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Old 2007-11-13, 00:25   Link #81
Spectacular_Insanity
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Quote:
Originally Posted by Tri-ring View Post
Real European broad swords was as dull as a paper knife and was used more as a blunt weapon than a cutting weapon with it's sheer weight.
Lol. Okay, let's test that theory. You stand there while I hit you with this standard knight's hand-and-a-half sword:



We'll see if it cuts or not. Seriously, I've nary heard such a stupid thing in my entire life. Baka! Why would knights use a sword that couldn't cut? Kind of defeats the purpose of a sword, doesn't it? That's what flails, maces, and axes were for.

And they are EXTREMELY SHARP. I OWN one of these, and I ran my finger down it one time to see how sharp it was. Damn that was a stupid idea. I cut my thumb quite badly, and I wasn't applying very much pressure at all. Again, Tri-ring, you're just biased. Yes they are heavy, but so are many katanas. I think many things made of solid steel would be heavy.

The idea that european swords=clubs with edges? REJECTED.

And again, you can't cut anything without some kind of downward or pulling motion anyway. It's kind of how blades work.

As Yellow Flash once said, "Bullshit. You just telling your stupid theory here with no consideration of facts."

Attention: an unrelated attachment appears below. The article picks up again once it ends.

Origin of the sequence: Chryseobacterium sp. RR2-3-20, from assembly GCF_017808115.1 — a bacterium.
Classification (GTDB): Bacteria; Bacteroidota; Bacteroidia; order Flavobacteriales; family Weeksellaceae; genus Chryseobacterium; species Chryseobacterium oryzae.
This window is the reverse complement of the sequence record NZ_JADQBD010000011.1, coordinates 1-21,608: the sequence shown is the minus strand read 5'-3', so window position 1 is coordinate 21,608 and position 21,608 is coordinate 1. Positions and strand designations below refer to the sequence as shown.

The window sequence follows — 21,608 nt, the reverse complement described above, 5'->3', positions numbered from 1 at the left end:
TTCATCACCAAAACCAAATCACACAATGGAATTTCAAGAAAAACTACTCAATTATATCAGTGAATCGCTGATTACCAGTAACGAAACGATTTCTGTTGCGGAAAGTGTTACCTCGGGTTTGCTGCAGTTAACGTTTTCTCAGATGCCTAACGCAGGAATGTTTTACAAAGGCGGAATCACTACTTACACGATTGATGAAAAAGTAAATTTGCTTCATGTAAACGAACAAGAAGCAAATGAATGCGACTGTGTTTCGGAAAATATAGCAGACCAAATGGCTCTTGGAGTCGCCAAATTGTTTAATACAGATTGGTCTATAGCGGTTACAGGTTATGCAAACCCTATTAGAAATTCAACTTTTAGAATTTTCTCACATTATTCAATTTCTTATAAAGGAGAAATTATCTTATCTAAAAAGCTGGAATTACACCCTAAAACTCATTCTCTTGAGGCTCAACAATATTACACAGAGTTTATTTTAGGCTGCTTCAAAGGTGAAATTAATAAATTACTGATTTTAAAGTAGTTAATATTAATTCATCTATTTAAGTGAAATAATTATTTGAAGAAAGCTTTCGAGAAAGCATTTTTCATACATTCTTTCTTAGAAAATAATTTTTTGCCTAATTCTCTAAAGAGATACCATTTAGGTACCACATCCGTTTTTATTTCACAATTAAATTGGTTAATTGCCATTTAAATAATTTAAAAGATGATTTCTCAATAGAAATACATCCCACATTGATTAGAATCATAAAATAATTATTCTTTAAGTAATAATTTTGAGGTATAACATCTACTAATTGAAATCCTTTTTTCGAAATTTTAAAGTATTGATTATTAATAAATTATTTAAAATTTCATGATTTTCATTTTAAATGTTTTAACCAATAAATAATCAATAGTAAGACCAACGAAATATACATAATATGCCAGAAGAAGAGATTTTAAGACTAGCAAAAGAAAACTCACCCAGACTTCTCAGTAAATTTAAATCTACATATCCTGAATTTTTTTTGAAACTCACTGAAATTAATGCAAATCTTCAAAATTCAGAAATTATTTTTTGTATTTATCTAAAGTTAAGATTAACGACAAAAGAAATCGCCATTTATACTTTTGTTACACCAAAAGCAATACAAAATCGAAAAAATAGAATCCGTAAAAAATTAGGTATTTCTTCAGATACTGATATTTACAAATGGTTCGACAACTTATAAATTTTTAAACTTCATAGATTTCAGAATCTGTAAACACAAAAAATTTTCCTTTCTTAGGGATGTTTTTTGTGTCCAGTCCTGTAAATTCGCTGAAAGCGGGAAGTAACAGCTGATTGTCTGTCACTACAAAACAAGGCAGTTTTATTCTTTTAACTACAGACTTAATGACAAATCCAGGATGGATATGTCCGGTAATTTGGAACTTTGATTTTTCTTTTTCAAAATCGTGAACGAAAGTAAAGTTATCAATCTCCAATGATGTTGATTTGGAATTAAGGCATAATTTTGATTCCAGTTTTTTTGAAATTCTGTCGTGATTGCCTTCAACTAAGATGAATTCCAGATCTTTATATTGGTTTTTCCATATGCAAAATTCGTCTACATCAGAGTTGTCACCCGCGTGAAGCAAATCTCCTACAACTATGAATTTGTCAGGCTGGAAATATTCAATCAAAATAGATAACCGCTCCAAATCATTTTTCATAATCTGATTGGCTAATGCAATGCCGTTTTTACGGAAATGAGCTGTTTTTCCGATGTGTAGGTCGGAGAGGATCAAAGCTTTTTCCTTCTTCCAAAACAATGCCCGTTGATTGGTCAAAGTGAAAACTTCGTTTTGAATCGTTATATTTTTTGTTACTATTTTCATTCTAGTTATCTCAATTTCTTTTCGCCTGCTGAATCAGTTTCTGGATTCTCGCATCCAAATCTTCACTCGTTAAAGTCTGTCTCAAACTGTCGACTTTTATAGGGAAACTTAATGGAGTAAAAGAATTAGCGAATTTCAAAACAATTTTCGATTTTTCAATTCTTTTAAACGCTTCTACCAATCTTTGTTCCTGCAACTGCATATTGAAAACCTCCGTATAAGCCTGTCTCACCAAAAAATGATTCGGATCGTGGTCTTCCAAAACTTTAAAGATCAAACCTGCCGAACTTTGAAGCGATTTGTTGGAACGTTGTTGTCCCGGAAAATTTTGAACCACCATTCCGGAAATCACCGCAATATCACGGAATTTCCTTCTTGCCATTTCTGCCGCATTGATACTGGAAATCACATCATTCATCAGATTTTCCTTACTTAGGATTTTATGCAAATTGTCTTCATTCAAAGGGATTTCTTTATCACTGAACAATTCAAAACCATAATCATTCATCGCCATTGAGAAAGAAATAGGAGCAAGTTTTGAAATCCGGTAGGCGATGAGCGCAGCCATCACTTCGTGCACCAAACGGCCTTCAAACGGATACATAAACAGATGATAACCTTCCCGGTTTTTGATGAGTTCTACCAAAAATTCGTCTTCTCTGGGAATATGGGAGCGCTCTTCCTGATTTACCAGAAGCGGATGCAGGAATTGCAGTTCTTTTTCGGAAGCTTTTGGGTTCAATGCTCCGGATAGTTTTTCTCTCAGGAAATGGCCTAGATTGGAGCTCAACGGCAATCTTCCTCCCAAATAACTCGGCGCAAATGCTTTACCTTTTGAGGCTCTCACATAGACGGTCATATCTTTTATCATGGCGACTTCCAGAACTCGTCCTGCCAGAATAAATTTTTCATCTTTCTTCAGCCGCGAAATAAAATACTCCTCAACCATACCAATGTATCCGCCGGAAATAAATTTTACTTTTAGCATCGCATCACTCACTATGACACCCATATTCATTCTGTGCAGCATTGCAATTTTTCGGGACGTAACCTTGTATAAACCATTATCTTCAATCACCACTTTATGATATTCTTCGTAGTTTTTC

Edit: If anything, its weight would augment its cutting ability with (usually) a downward force, using gravity to increase one's speed and power. That's not the same as saying the weapon was not sharp in the first place.
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Old 2007-11-13, 00:34   Link #82
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@Spectacular_Insanity:

The problem is, it's not easy to cut through the heavy layers of armor the knights used... that's why, against knights, maces or other bludgeonging weapons were preferred.
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Old 2007-11-13, 00:42   Link #83
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Well you wouldn't use a cutting force against heavily plated foes anyways. You would use a thrusting motion to penetrate the joints in the armor.
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Old 2007-11-13, 01:12   Link #84
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Besides, the point being made by Tri-ring (though overstated) is that the edge of a battlesword of that type generally isn't razor sharp -- otherwise it'd be a mess after a battle. Such swords were generally "sharpened" to wider angles so they wouldn't be nicked into oblivion.

The velocity of the swing drives the cut rather than a razor thin edge in that type of blade. The japanese swords (katana) do run a lot *sharper* but their blades are made with a stiffer spine and a razor-edged softer iron.

Cutting force worked just fine until advanced chain and plate became common -- remember the whole sword/mace/spear vs leather/scale/chain/plate was a thousand+ year arms race, not a static picture. Besides even in partial plate or advanced chain, many vulnerable points remained.
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Old 2007-11-13, 01:38   Link #85